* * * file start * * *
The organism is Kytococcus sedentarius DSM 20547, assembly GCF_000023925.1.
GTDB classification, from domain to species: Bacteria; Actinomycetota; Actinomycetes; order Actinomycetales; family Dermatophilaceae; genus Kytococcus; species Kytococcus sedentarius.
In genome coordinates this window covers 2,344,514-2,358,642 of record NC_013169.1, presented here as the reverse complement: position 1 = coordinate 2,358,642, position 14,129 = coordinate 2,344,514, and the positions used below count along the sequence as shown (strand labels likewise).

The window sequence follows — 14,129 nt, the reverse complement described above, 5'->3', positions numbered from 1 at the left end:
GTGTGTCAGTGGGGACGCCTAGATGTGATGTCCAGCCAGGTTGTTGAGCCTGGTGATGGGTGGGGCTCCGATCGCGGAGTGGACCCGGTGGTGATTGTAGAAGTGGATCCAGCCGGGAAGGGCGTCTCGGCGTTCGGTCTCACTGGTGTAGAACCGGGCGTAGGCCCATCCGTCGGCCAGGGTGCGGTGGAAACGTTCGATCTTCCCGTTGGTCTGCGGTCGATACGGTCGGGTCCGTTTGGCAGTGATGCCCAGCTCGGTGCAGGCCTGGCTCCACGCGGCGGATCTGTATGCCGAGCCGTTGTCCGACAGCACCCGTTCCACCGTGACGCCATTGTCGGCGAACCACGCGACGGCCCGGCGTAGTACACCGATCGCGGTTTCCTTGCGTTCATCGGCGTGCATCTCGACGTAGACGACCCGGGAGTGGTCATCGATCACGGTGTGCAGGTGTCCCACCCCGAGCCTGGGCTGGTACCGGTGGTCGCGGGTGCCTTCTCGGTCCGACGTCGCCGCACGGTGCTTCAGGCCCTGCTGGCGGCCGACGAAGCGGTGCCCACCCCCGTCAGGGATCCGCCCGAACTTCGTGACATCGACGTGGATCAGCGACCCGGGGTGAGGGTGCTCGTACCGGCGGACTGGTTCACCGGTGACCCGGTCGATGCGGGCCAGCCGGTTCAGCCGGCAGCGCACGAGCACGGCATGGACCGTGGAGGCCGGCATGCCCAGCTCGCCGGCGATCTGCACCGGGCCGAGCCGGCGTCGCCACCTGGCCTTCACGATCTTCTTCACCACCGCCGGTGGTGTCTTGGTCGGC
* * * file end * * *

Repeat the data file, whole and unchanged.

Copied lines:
The organism is Kytococcus sedentarius DSM 20547, assembly GCF_000023925.1.
GTDB classification, from domain to species: Bacteria; Actinomycetota; Actinomycetes; order Actinomycetales; family Dermatophilaceae; genus Kytococcus; species Kytococcus sedentarius.
In genome coordinates this window covers 2,344,514-2,358,642 of record NC_013169.1, presented here as the reverse complement: position 1 = coordinate 2,358,642, position 14,129 = coordinate 2,344,514, and the positions used below count along the sequence as shown (strand labels likewise).

The window sequence follows — 14,129 nt, the reverse complement described above, 5'->3', positions numbered from 1 at the left end:
GTGTGTCAGTGGGGACGCCTAGATGTGATGTCCAGCCAGGTTGTTGAGCCTGGTGATGGGTGGGGCTCCGATCGCGGAGTGGACCCGGTGGTGATTGTAGAAGTGGATCCAGCCGGGAAGGGCGTCTCGGCGTTCGGTCTCACTGGTGTAGAACCGGGCGTAGGCCCATCCGTCGGCCAGGGTGCGGTGGAAACGTTCGATCTTCCCGTTGGTCTGCGGTCGATACGGTCGGGTCCGTTTGGCAGTGATGCCCAGCTCGGTGCAGGCCTGGCTCCACGCGGCGGATCTGTATGCCGAGCCGTTGTCCGACAGCACCCGTTCCACCGTGACGCCATTGTCGGCGAACCACGCGACGGCCCGGCGTAGTACACCGATCGCGGTTTCCTTGCGTTCATCGGCGTGCATCTCGACGTAGACGACCCGGGAGTGGTCATCGATCACGGTGTGCAGGTGTCCCACCCCGAGCCTGGGCTGGTACCGGTGGTCGCGGGTGCCTTCTCGGTCCGACGTCGCCGCACGGTGCTTCAGGCCCTGCTGGCGGCCGACGAAGCGGTGCCCACCCCCGTCAGGGATCCGCCCGAACTTCGTGACATCGACGTGGATCAGCGACCCGGGGTGAGGGTGCTCGTACCGGCGGACTGGTTCACCGGTGACCCGGTCGATGCGGGCCAGCCGGTTCAGCCGGCAGCGCACGAGCACGGCATGGACCGTGGAGGCCGGCATGCCCAGCTCGCCGGCGATCTGCACCGGGCCGAGCCGGCGTCGCCACCTGGCCTTCACGATCTTCTTCACCACCGCCGGTGGTGTCTTGGTCGGC